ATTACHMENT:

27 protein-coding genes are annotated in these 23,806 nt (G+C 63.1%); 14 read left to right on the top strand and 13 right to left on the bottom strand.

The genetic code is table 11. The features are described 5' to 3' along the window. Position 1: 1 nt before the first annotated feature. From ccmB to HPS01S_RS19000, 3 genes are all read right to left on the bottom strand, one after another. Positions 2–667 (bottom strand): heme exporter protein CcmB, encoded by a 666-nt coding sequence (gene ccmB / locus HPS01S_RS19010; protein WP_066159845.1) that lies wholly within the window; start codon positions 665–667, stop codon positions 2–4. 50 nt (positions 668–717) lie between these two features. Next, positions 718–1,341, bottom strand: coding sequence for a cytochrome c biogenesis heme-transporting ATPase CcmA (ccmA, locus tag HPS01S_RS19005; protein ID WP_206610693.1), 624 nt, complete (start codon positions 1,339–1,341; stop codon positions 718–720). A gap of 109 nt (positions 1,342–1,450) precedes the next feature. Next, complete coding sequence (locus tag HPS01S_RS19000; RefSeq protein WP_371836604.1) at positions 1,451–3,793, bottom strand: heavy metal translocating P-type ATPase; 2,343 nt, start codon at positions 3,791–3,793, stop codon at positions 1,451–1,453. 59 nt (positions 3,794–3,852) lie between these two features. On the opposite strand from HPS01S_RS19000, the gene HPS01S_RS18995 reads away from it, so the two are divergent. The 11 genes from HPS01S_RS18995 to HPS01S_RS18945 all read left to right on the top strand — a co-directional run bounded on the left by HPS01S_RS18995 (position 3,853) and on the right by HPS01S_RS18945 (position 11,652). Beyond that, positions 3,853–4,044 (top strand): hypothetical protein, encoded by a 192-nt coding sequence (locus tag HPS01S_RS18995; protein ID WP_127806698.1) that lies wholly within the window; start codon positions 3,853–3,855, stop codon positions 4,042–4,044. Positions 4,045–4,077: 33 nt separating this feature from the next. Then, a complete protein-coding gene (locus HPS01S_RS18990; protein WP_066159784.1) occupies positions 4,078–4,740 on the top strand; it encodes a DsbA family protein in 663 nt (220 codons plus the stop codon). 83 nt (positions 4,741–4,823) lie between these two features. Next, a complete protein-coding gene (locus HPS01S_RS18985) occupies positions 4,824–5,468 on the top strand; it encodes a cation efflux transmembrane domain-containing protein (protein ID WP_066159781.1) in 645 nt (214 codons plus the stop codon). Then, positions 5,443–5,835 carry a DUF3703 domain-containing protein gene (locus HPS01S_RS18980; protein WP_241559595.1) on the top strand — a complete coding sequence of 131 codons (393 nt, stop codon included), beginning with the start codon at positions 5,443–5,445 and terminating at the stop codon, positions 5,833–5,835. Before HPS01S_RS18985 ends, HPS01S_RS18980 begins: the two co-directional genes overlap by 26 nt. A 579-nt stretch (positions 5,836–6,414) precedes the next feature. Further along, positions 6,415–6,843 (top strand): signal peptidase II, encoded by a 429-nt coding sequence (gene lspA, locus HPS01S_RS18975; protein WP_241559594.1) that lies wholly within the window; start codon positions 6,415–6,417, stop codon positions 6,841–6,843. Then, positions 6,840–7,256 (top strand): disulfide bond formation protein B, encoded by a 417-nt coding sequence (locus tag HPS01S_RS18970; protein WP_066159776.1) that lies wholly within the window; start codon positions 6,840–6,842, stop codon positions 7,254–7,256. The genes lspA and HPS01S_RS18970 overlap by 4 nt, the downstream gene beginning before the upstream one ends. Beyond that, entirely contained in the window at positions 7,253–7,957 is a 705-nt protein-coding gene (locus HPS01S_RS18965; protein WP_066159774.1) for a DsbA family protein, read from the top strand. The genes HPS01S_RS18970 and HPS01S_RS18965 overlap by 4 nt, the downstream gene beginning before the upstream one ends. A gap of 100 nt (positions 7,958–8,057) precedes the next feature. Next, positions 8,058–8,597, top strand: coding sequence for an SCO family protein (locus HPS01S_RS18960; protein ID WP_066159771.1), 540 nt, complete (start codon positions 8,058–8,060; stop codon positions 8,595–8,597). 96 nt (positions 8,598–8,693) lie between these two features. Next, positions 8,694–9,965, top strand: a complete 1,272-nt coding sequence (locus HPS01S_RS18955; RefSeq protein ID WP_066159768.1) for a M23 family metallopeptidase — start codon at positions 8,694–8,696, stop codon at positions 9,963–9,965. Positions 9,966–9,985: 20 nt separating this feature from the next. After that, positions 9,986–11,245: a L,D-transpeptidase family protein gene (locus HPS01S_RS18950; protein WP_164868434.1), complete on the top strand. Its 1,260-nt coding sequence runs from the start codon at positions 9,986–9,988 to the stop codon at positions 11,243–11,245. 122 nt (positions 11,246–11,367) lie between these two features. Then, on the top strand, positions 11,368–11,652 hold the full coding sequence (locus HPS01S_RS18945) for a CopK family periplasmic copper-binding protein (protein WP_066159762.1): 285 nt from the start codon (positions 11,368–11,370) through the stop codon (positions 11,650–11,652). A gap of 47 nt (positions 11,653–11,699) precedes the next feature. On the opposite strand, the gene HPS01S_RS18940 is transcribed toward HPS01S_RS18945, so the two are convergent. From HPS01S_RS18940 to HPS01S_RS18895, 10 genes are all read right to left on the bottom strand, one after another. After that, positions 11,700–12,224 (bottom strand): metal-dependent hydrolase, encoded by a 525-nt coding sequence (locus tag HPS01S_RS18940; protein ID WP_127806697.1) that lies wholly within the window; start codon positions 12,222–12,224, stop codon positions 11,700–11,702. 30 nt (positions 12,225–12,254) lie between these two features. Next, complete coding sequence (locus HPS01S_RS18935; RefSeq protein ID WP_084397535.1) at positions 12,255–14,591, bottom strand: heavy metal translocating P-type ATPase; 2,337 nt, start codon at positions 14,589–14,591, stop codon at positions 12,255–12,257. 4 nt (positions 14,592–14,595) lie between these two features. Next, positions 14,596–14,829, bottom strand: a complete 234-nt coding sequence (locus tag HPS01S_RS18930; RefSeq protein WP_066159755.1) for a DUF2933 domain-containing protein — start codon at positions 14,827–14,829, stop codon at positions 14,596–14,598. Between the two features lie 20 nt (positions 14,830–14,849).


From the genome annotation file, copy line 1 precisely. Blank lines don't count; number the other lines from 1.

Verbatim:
27 protein-coding genes are annotated in these 23,806 nt (G+C 63.1%); 14 read left to right on the top strand and 13 right to left on the bottom strand.